The nurses charged with murder in the Memorial Hospital case have gotten themselves some smart attorneys. They're obviously not going to let the prosecution be the only ones with their side in Da Paper:
Katrina nurses called victims of justice 'Their performance has always been exemplary' Sunday, July 23, 2006 By Jeffrey Meitrodt
Every Thanksgiving, Cheri Landry gets a card from Marian Busse, who can never get through the holiday season without remembering the nurse who helped save her son's life in 1990.
"At Thanksgiving, our family is always together, and I am always thankful that we are six people and not five people," said Busse, whose son Laurence was given a 3 percent chance of surviving the burns that covered his body after a fiery car accident on St. Charles Avenue. "Without her, I am not sure we could have survived as a family. I know my son would not have survived had she not paid such good attention to him."
Such testimonials about Landry and Lori Budo, her co-worker at Memorial Medical Center, are flowing in the wake of their arrest on second-degree murder allegations related to the post-Katrina deaths of four patients at the hospital.
The article is more than just the stories of would-be character witnesses, it goes after the Attorney General's case as well:
Attorney General Charles Foti has accused the nurses and Dr. Anna Pou, a surgeon at Memorial, of deliberately administering lethal doses of medicine to four elderly patients in the hospital's acute care unit after Katrina hit last August.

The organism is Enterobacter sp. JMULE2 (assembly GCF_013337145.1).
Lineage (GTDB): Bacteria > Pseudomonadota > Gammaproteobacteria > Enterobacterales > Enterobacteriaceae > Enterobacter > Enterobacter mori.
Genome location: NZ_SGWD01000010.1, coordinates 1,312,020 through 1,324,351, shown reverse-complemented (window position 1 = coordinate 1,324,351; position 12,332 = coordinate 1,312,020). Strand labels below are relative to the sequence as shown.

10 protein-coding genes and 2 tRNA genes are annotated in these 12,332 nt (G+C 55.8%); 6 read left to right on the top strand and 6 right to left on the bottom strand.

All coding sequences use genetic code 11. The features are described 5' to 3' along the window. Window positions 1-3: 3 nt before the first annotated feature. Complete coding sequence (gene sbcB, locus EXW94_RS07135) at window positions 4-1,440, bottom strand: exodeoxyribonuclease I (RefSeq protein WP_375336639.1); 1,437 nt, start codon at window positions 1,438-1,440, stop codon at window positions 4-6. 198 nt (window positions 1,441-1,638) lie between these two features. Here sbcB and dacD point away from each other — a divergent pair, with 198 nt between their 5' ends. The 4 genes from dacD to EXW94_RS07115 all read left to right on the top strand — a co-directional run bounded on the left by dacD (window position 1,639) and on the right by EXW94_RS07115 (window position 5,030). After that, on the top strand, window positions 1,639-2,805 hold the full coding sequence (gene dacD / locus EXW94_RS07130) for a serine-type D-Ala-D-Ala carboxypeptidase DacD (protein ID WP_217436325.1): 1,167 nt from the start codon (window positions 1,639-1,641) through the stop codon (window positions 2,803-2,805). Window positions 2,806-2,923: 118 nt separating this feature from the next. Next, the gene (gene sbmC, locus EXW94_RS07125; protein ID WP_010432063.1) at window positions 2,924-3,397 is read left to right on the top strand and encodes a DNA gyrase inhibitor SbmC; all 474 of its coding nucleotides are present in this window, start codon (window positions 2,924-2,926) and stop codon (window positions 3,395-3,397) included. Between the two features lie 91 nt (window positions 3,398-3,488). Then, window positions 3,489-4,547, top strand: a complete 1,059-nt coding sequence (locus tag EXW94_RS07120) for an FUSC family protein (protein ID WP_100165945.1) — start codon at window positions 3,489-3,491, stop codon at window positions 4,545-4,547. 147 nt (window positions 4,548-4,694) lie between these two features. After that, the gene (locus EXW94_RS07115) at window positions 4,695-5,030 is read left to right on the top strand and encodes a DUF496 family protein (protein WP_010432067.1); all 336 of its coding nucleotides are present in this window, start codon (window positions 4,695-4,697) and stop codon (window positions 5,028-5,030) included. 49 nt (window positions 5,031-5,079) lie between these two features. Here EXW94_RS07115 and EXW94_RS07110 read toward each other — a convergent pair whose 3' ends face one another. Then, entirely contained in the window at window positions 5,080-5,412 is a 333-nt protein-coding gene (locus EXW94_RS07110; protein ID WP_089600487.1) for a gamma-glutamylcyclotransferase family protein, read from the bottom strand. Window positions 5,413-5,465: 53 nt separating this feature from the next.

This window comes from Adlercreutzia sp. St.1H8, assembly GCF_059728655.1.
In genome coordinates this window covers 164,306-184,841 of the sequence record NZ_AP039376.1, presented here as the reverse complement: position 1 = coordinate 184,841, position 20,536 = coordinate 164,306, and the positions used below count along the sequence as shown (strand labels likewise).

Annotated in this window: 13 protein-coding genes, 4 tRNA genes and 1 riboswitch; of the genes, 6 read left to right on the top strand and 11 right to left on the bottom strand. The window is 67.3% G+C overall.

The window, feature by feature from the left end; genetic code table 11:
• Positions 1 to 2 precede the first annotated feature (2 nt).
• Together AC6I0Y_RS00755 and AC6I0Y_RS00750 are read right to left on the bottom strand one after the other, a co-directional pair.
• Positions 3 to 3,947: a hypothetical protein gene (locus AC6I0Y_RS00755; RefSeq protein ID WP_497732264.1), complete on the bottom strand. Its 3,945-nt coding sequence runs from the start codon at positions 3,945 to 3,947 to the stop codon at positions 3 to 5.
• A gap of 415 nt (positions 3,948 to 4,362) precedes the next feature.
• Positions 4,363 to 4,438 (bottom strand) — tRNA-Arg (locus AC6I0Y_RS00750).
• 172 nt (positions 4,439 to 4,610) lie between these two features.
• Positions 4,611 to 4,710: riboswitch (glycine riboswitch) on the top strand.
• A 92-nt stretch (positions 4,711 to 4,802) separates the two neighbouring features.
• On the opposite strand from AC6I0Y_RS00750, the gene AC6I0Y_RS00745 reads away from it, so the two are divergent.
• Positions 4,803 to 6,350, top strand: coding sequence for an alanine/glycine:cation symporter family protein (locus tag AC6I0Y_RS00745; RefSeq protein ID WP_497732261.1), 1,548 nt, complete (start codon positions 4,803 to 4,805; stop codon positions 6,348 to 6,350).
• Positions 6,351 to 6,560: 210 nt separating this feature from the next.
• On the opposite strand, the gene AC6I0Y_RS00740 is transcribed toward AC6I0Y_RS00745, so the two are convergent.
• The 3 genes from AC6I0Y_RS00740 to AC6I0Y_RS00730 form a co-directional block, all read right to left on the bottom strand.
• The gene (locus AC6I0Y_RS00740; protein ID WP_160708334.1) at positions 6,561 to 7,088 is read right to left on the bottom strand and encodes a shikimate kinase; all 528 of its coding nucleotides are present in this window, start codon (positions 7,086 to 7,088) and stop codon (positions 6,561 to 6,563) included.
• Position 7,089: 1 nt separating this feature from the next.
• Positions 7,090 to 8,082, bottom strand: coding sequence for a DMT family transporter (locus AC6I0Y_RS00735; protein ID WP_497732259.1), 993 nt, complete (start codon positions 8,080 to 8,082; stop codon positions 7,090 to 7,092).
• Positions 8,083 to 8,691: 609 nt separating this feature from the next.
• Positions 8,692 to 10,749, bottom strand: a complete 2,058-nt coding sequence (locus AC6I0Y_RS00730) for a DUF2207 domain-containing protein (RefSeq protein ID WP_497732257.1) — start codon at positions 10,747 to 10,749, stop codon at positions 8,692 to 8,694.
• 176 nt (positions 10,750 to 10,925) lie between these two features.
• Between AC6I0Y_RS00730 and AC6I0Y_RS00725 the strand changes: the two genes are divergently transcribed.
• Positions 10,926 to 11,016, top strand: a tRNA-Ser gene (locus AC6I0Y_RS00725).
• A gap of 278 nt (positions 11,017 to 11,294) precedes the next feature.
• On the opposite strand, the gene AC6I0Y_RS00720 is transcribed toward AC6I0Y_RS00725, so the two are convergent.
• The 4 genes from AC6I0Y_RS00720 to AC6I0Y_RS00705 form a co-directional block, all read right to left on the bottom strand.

"This is a homicide; it is not euthanasia," Foti said Tuesday at a Baton Rouge news conference announcing the arrests.
Former patients and co-workers said they can't reconcile the accusations with the extraordinary work they've witnessed since Landry and Budo went to work at the hospital more than 20 years ago.
Moreover, one of the city's leading heart specialists said investigators have grossly mischaracterized the physical evidence. Foti's investigators suggest their case for murder hinges on the presence in the autopsied corpses of morphine, a powerful painkiller, and Versed, a sedative commonly used during surgery.
It's hard to figure out what's going on with Foti in this case. As Criminal Sheriff, he's never been directly involved in pro-life issues, so his opinions on these haven't been all that visible. There's more to this than meets the eye, to be sure, but it's so difficult to see what. The religious forces in the state will want to characterize any euthanasia case as homicide to shut down any legitimization of the concept. Then there's the business of health care. Memorial's pending sale to Ochsner Healthcare might be moving management to throw the doc and these two nurses under a bus.
It's disappointing to read an article such as this, because it indicates how little the truth can have to do with a criminal case in our judicial system.
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